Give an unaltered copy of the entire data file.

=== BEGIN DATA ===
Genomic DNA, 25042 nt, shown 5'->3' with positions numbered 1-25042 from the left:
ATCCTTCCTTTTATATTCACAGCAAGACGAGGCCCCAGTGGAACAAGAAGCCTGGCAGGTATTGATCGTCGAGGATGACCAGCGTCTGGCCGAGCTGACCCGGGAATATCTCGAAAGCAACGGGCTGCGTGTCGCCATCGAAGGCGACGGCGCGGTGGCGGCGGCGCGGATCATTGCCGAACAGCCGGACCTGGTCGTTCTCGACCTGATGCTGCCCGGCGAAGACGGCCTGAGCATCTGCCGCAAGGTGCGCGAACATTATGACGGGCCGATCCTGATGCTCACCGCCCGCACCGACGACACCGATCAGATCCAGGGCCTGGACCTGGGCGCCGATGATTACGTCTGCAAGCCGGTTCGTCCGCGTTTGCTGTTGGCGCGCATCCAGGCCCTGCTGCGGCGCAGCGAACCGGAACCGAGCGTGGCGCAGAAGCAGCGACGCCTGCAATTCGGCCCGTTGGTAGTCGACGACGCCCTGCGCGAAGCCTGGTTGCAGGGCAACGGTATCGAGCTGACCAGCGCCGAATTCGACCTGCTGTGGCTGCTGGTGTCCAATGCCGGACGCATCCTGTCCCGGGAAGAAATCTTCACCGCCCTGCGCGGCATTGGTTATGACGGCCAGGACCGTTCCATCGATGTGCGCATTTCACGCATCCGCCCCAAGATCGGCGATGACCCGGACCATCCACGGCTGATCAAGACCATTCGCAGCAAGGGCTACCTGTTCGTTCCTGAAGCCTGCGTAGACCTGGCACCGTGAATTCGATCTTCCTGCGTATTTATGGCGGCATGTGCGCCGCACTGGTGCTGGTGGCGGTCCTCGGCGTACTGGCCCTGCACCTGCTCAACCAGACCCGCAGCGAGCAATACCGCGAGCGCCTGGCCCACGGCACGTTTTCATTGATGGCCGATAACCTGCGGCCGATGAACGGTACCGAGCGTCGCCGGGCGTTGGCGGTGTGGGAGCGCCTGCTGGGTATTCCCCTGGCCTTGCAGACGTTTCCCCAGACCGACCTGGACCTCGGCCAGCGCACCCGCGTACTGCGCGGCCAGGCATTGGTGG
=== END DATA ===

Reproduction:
Genomic DNA, 25042 nt, shown 5'->3' with positions numbered 1-25042 from the left:
ATCCTTCCTTTTATATTCACAGCAAGACGAGGCCCCAGTGGAACAAGAAGCCTGGCAGGTATTGATCGTCGAGGATGACCAGCGTCTGGCCGAGCTGACCCGGGAATATCTCGAAAGCAACGGGCTGCGTGTCGCCATCGAAGGCGACGGCGCGGTGGCGGCGGCGCGGATCATTGCCGAACAGCCGGACCTGGTCGTTCTCGACCTGATGCTGCCCGGCGAAGACGGCCTGAGCATCTGCCGCAAGGTGCGCGAACATTATGACGGGCCGATCCTGATGCTCACCGCCCGCACCGACGACACCGATCAGATCCAGGGCCTGGACCTGGGCGCCGATGATTACGTCTGCAAGCCGGTTCGTCCGCGTTTGCTGTTGGCGCGCATCCAGGCCCTGCTGCGGCGCAGCGAACCGGAACCGAGCGTGGCGCAGAAGCAGCGACGCCTGCAATTCGGCCCGTTGGTAGTCGACGACGCCCTGCGCGAAGCCTGGTTGCAGGGCAACGGTATCGAGCTGACCAGCGCCGAATTCGACCTGCTGTGGCTGCTGGTGTCCAATGCCGGACGCATCCTGTCCCGGGAAGAAATCTTCACCGCCCTGCGCGGCATTGGTTATGACGGCCAGGACCGTTCCATCGATGTGCGCATTTCACGCATCCGCCCCAAGATCGGCGATGACCCGGACCATCCACGGCTGATCAAGACCATTCGCAGCAAGGGCTACCTGTTCGTTCCTGAAGCCTGCGTAGACCTGGCACCGTGAATTCGATCTTCCTGCGTATTTATGGCGGCATGTGCGCCGCACTGGTGCTGGTGGCGGTCCTCGGCGTACTGGCCCTGCACCTGCTCAACCAGACCCGCAGCGAGCAATACCGCGAGCGCCTGGCCCACGGCACGTTTTCATTGATGGCCGATAACCTGCGGCCGATGAACGGTACCGAGCGTCGCCGGGCGTTGGCGGTGTGGGAGCGCCTGCTGGGTATTCCCCTGGCCTTGCAGACGTTTCCCCAGACCGACCTGGACCTCGGCCAGCGCACCCGCGTACTGCGCGGCCAGGCATTGGTGG